Latest Newsletter🍵 Ming-Na Wen honoredRead


Mother in China criticized for taking 6-year-old to postgraduate exam so he could ‘feel the atmosphere’

Mother Takes Six Year Old Son to Post Graduate Exam

    Asian America Daily - in under 5 minutes

    Get our collection of Asian America's most essential stories, to your inbox daily, for free!

    Unsure? Check out our Newsletter Archive

    A mother in China took her 6-year-old son to witness “gaokao” — China’s annual college entrance examinations — so he could “feel the atmosphere of postgraduate examination.” 

    Sparking controversy: The mom, identified by her surname Li, drew online criticism for bringing her son to an exam spot in Jinan, the capital of Shandong Province, reported the state-run Global Times.

    • A lot of the negative feedback from social media users pointed to the pressure she might be putting on her child at a young age. 
    • “When the child is young, you should not put too much pressure on him. It is better to take your child to museums, zoos, amusement parks to develop interests and have fun,” a Weibo user was quoted as saying. 
    • “When a child grows up, many decisions are for him to think and make by himself,” another user wrote. 
    • One user poked fun at the mother’s efforts, noting that her son “ will forget it in two days. I have a kid his age, and he just wants to be Batman.”

    A decade and a half to go: This year’s “gaokao,” held from Dec. 25 to 27, attracted over 4.5 million applicants across China, exceeding last year’s applicant number of 3.7 million.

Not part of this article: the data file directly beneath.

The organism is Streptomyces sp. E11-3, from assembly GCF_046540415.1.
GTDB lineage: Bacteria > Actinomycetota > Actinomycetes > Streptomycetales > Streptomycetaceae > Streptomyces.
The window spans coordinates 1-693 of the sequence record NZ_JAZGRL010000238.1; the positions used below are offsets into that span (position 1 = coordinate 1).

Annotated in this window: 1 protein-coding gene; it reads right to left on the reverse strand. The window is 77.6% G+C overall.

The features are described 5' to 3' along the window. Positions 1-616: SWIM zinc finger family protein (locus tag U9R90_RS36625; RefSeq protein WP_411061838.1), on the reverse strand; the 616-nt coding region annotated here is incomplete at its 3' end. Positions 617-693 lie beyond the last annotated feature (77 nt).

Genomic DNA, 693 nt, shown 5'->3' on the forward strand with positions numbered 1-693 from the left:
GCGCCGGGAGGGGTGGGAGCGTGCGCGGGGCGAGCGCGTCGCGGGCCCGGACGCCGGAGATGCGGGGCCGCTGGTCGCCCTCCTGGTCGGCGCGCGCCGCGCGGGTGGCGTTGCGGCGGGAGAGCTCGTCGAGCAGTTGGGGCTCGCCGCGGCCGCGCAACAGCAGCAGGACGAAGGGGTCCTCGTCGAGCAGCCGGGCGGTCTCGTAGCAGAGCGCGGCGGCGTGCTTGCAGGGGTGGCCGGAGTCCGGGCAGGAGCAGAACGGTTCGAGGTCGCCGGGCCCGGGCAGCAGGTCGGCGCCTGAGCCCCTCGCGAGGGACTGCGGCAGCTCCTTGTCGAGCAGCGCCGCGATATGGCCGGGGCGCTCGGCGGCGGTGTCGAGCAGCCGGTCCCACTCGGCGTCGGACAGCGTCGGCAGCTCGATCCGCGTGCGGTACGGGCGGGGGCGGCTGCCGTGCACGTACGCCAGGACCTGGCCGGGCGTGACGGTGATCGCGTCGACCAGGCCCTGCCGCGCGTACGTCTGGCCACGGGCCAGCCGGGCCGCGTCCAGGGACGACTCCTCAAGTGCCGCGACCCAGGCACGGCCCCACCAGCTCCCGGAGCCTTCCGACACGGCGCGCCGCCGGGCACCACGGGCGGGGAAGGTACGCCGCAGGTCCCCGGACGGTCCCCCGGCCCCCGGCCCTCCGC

• Considered the most important test for students in China, the entrance exam determines a student’s eligibility to attend university, the schools the student qualifies for, and career opportunities available after graduation, as NextShark previously reported.
    • According to Li, exposure to this test will help her son even if he has “15 years to go, about 5,400 days, to take the entrance exam.” 
    • The child, named Youyou, has already set his sights on Tsinghua University, a prestigious institution in Beijing.

    Featured Image via 犹纪

    Support our Journalism with a Contribution

    Many people might not know this, but despite our large and loyal following which we are immensely grateful for, NextShark is still a small bootstrapped startup that runs on no outside funding or loans.

    Everything you see today is built on the backs of warriors who have sacrificed opportunities to help give Asians all over the world a bigger voice.

    However, we still face many trials and tribulations in our industry, from figuring out the most sustainable business model for independent media companies to facing the current COVID-19 pandemic decimating advertising revenues across the board.

    We hope you consider making a contribution so we can continue to provide you with quality content that informs, educates and inspires the Asian community. Even a $1 contribution goes a long way.  Thank you for everyone's support. We love you all and can't appreciate you guys enough.

    Support NextShark

    Mastercard, Visa, Amex, Discover, Paypal